So what will the reading subjects be for the seven days of this “first season,” as Charlie calls it, of the The 13 Weeks Radical Reading Regimen? I’m doubling down on the authors and subjects of previous self-improvement plans, but focusing some plans and expanding others. As always, your recommendations for additional books and authors that I need to read are sincerely appreciated. Please leave suggestions in the comments or email me.
And publishers, authors and publicists: any and all paperback/hardback books received by mail will be photographed and blogged about. (And e-books that are especially interesting may also be featured. But actual books are of course more photogenic.)
For years now, Disney has taken great care of its classic films. The company pulls beloved videos in and out of the “Disney Vault,” both as a clever marketing strategy and as a way to share the best of the best (along with the occasional Eisner-era cheapquel) with new generations of enthusiasts. The advent of new technology — from DVD to Blu-Ray to whatever a Platinum Edition is — means that the classics will remain in fans’ collections for years to come.
That is, except for one film. Believe it or not, one Disney classic has not seen the light of day since 1986. The company has kept it under wraps for over a quarter century in spite of two Oscars and a revolutionary blend of live action and animation — not to mention the fact that the film inspired a popular attraction that appears in three Disney theme parks. To this day, collectors scramble for bootleg copies — my brother owns two DVDs along with a VHS copy with Japanese subtitles — and at the shareholders’ meeting every year, someone inevitably asks CEO Bob Iger when the movie will finally make its way out of the Disney Vault.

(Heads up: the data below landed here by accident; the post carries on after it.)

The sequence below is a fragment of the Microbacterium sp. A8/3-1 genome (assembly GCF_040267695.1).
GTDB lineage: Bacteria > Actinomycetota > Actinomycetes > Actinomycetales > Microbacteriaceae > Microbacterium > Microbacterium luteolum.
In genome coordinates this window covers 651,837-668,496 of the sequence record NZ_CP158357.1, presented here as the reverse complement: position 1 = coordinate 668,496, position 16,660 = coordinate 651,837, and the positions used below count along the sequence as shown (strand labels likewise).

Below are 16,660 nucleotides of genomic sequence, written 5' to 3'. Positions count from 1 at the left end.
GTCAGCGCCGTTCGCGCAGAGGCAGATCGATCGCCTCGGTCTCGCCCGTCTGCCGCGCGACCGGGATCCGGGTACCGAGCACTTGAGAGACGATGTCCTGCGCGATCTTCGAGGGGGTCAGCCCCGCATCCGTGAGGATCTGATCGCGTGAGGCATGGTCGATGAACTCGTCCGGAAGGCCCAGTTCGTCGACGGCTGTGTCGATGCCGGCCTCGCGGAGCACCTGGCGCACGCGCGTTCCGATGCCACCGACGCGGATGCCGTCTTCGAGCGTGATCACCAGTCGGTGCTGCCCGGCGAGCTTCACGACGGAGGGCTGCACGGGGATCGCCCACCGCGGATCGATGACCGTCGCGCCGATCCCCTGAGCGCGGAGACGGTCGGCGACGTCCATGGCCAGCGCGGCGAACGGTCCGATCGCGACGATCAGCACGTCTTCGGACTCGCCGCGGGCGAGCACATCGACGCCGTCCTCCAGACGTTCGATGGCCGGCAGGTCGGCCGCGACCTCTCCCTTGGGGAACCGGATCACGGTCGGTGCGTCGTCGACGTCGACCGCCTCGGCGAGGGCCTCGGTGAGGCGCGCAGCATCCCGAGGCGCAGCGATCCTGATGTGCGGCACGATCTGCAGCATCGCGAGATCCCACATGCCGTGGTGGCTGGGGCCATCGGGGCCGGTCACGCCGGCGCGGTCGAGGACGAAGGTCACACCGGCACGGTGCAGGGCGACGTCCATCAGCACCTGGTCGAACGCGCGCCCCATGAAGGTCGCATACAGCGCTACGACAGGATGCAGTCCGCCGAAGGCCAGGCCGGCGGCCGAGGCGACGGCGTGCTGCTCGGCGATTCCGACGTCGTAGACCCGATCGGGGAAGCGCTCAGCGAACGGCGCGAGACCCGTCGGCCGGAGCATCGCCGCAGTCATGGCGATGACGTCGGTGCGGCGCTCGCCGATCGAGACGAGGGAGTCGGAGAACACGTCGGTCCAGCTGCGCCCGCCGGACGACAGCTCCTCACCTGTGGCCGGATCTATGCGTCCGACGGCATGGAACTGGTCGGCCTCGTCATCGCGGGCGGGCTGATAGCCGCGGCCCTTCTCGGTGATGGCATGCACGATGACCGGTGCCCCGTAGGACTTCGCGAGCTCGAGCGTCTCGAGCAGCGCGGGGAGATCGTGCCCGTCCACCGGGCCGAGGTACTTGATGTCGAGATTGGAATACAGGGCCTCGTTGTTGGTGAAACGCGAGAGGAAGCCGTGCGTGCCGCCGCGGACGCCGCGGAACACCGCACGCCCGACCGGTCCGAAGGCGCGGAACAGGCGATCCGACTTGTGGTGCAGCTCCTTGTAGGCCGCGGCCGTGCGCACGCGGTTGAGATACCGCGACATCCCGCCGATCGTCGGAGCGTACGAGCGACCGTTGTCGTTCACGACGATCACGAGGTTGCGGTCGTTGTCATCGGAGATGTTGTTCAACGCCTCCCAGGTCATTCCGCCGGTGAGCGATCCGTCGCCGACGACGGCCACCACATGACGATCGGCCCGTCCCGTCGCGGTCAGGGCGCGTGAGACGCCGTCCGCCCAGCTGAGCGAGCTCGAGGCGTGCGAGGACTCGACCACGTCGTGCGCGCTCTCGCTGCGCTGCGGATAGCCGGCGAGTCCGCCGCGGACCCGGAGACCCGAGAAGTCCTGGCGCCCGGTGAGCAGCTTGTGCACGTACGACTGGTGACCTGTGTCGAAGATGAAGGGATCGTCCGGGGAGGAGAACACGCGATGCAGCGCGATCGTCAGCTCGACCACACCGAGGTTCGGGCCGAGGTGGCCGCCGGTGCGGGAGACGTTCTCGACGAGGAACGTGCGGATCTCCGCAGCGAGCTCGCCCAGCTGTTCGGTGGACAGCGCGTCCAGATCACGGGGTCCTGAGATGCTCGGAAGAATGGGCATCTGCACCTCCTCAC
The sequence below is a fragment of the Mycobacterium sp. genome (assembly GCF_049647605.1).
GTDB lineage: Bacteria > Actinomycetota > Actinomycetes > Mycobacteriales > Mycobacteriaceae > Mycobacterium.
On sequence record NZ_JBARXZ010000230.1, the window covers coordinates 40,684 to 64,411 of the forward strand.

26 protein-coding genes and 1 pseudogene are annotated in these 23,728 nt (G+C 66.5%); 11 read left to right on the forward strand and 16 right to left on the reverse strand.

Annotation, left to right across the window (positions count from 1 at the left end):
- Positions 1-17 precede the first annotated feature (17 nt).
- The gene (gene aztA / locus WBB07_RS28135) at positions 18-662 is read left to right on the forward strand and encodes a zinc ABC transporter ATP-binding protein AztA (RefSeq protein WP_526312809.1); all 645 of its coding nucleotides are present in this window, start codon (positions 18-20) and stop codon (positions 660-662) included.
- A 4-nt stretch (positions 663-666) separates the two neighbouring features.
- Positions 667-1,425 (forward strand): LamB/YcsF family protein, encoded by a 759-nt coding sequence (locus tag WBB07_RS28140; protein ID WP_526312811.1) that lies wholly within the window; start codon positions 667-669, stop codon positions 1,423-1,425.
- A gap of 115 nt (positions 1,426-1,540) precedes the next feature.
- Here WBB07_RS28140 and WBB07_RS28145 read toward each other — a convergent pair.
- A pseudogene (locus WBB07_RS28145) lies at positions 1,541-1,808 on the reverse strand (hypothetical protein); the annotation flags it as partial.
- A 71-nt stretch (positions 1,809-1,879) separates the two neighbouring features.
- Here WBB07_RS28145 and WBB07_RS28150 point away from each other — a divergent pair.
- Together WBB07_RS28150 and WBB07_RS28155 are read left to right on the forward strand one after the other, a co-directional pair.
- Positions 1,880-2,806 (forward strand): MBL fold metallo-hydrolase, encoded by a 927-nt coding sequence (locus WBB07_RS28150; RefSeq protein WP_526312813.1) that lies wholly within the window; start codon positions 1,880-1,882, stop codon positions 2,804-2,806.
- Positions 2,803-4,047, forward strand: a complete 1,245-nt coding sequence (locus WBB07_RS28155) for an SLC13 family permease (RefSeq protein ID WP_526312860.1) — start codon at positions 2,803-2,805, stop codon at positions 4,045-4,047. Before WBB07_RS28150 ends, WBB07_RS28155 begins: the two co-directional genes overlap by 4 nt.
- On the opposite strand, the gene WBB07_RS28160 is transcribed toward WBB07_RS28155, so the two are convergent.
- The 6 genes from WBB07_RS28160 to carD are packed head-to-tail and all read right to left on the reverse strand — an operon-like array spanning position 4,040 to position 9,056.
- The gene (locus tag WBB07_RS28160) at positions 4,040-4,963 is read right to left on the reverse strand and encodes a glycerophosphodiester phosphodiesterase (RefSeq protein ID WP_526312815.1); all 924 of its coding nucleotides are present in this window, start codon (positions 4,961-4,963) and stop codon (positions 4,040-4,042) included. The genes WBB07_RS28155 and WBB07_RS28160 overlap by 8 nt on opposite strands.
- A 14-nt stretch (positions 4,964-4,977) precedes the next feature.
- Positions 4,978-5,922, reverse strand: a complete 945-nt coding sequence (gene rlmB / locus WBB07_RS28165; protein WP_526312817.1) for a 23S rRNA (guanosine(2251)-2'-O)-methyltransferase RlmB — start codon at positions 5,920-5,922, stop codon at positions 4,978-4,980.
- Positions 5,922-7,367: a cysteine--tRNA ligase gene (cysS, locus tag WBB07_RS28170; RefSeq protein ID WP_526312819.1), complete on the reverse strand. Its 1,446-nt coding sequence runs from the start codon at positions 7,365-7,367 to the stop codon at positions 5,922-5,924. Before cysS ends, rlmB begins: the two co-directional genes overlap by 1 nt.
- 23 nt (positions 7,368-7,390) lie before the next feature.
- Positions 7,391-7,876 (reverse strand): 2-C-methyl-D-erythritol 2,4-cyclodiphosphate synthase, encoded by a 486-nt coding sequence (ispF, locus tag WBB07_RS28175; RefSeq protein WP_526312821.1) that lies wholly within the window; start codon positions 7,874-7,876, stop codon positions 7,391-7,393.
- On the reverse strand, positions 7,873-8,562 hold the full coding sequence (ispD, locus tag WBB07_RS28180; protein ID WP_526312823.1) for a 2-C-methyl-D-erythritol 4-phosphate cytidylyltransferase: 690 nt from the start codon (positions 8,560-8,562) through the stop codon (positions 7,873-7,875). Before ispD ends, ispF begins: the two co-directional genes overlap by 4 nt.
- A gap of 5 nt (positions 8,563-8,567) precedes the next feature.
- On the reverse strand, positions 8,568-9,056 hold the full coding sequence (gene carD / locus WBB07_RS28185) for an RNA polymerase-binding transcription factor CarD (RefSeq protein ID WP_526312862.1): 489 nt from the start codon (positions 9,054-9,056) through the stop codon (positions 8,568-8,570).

The film? Song of the South. For years critics have derided the picture as an example of the racism of the first half of the 20th century, while fans of the Uncle Remus tales have long pleaded for Disney to rerelease this beloved classic.
The great Leonard Maltin has gone on record advocating Song of the South‘s release as recently as December 2012, in an article which:
…discusses the Walt Disney Treasures series. On these DVDs, Maltin himself introduces the cartoons which might now be considered “politically incorrect,” explaining how times have since changed. The article mentions possibly using this same approach for Song of the South:
“I very much hope that the folks at Disney will release ‘Song of the South’ sometime soon,” Maltin said, “and use this same approach — to be responsible in explaining the times it depicts and the attitudes of the period in which it was made.”